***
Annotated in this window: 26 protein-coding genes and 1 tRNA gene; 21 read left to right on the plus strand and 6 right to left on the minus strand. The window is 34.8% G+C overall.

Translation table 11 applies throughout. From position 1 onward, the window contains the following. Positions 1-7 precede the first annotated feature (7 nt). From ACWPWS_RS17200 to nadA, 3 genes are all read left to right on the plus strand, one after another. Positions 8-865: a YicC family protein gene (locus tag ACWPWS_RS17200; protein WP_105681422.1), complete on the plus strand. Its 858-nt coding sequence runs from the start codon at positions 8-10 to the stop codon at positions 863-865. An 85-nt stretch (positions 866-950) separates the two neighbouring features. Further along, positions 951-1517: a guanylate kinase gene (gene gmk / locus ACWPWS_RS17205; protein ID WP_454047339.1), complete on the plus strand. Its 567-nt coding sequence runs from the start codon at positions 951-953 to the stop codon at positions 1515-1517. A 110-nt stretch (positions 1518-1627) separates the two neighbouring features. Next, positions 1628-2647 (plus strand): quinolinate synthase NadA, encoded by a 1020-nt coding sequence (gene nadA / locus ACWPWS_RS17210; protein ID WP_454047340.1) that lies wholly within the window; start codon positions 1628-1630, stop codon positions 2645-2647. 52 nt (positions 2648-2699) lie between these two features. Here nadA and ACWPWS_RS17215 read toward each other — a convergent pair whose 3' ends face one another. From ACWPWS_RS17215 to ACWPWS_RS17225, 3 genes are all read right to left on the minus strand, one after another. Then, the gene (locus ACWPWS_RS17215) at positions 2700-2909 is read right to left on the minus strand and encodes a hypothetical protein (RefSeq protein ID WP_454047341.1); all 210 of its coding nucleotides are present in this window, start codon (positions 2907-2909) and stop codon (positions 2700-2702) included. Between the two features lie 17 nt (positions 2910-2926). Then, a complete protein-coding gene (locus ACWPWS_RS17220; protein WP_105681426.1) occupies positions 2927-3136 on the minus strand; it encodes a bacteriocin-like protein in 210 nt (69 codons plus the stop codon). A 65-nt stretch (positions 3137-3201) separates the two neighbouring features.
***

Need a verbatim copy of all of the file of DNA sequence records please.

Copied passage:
Annotated in this window: 26 protein-coding genes and 1 tRNA gene; 21 read left to right on the plus strand and 6 right to left on the minus strand. The window is 34.8% G+C overall.

Translation table 11 applies throughout. From position 1 onward, the window contains the following. Positions 1-7 precede the first annotated feature (7 nt). From ACWPWS_RS17200 to nadA, 3 genes are all read left to right on the plus strand, one after another. Positions 8-865: a YicC family protein gene (locus tag ACWPWS_RS17200; protein WP_105681422.1), complete on the plus strand. Its 858-nt coding sequence runs from the start codon at positions 8-10 to the stop codon at positions 863-865. An 85-nt stretch (positions 866-950) separates the two neighbouring features. Further along, positions 951-1517: a guanylate kinase gene (gene gmk / locus ACWPWS_RS17205; protein ID WP_454047339.1), complete on the plus strand. Its 567-nt coding sequence runs from the start codon at positions 951-953 to the stop codon at positions 1515-1517. A 110-nt stretch (positions 1518-1627) separates the two neighbouring features. Next, positions 1628-2647 (plus strand): quinolinate synthase NadA, encoded by a 1020-nt coding sequence (gene nadA / locus ACWPWS_RS17210; protein ID WP_454047340.1) that lies wholly within the window; start codon positions 1628-1630, stop codon positions 2645-2647. 52 nt (positions 2648-2699) lie between these two features. Here nadA and ACWPWS_RS17215 read toward each other — a convergent pair whose 3' ends face one another. From ACWPWS_RS17215 to ACWPWS_RS17225, 3 genes are all read right to left on the minus strand, one after another. Then, the gene (locus ACWPWS_RS17215) at positions 2700-2909 is read right to left on the minus strand and encodes a hypothetical protein (RefSeq protein ID WP_454047341.1); all 210 of its coding nucleotides are present in this window, start codon (positions 2907-2909) and stop codon (positions 2700-2702) included. Between the two features lie 17 nt (positions 2910-2926). Then, a complete protein-coding gene (locus ACWPWS_RS17220; protein WP_105681426.1) occupies positions 2927-3136 on the minus strand; it encodes a bacteriocin-like protein in 210 nt (69 codons plus the stop codon). A 65-nt stretch (positions 3137-3201) separates the two neighbouring features.